“It is the policy of the United States to use radiofrequency spectrum (spectrum) as efficiently and effectively as possible to help meet our economic, national security, science, safety, and other Federal mission goals now and in the future.  To best achieve this policy, the Nation requires a balanced, forward-looking, flexible, and sustainable approach to spectrum management,” the memo released today says.

“As the National Security Strategy of 2017 made clear, access to spectrum is a critical component of the technological capabilities that enable economic activity and protect national security.  Wireless communications and associated data applications establish a foundation for high wage jobs and national prosperity.  While American industry continues to extract greater and greater value from spectrum, each technological leap also increases demands on its usage.  Those demands have never been greater than today, with the advent of autonomous vehicles and precision agriculture, the expansion of commercial space operations, and the burgeoning Internet of Things signaling a nearly insatiable demand for spectrum access,” the memo adds.  Moreover, it is imperative that America be first in fifth-generation (5G) wireless technologies – wireless technologies capable of meeting the high-capacity, low-latency, and high-speed requirements that can unleash innovation broadly across diverse sectors of the economy and the public sector.  Flexible, predictable spectrum access by the United States Government will help ensure that Federal users can meet current and future mission requirements for a broad range of both communications- and non-communications-based systems.” Continue reading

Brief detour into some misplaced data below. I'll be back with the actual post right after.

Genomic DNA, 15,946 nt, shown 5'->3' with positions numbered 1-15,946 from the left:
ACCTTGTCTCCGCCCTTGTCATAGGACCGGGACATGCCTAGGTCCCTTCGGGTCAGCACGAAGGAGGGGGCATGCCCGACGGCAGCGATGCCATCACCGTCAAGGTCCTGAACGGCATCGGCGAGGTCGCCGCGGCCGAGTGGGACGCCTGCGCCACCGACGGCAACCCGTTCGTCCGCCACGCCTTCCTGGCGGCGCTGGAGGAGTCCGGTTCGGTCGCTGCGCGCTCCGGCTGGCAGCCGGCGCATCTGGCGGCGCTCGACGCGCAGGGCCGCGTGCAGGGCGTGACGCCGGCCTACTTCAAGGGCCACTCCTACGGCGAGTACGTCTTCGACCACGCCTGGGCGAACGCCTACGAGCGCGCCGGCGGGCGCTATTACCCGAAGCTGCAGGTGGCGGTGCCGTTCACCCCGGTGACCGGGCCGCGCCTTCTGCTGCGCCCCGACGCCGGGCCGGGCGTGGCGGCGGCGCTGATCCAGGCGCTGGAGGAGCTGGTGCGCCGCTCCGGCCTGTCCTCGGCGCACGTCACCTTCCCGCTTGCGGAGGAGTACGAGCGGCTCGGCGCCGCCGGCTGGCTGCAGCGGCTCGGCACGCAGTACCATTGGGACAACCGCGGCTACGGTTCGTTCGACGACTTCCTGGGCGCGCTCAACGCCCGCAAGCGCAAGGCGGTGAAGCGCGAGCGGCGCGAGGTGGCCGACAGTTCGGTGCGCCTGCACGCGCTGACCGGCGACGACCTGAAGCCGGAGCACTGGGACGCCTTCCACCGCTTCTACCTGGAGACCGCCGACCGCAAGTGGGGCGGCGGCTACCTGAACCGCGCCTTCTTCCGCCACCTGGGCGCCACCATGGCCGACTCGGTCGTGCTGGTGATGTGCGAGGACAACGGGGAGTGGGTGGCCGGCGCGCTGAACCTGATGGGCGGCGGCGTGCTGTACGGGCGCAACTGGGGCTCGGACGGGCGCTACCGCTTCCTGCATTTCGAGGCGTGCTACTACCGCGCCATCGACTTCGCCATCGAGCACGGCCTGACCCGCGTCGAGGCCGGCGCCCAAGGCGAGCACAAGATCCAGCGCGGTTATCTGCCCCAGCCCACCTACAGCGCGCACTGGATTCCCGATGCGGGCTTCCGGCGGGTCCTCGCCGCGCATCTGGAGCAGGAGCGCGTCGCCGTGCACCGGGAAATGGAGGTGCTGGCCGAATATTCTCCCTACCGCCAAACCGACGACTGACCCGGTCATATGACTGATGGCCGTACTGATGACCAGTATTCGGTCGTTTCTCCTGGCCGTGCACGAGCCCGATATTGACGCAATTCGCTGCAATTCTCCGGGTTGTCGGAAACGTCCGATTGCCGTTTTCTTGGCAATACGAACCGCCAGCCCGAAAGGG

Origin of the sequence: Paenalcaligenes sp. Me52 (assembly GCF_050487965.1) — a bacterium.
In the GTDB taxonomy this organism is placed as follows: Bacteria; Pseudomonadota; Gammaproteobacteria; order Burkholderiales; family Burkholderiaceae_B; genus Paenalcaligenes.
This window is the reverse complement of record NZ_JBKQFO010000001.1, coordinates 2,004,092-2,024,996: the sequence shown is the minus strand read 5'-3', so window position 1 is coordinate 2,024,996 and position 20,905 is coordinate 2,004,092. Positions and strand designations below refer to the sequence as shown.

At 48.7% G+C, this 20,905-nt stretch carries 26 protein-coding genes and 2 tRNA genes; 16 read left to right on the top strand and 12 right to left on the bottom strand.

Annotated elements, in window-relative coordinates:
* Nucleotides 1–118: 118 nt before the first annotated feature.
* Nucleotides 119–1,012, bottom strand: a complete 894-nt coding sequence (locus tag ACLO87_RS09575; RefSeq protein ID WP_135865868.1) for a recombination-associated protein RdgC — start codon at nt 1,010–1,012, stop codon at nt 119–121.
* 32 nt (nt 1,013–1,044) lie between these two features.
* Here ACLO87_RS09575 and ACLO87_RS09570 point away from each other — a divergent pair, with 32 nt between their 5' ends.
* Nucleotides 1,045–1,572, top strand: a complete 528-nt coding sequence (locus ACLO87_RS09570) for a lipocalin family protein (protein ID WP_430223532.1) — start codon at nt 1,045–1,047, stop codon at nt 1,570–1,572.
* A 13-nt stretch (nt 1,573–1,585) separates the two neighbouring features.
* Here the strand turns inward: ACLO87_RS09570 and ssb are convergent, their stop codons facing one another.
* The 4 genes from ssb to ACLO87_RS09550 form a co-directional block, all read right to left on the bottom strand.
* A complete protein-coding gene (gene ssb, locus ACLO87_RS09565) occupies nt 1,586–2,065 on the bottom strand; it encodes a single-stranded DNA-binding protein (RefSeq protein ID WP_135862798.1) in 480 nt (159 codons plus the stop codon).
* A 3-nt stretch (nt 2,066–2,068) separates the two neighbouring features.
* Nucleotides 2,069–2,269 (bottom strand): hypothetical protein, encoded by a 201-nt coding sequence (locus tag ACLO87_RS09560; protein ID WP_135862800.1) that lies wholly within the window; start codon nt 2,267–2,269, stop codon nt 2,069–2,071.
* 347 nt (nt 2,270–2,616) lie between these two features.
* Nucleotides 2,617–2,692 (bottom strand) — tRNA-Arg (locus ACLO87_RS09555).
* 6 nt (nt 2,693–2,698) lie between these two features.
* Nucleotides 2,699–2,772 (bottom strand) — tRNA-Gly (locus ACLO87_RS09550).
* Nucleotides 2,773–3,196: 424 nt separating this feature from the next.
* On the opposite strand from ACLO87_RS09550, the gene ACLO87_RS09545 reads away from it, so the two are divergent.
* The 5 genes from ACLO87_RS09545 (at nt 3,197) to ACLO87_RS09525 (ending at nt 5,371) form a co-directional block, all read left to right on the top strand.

Pai Announces Appointments to Tribal Task Force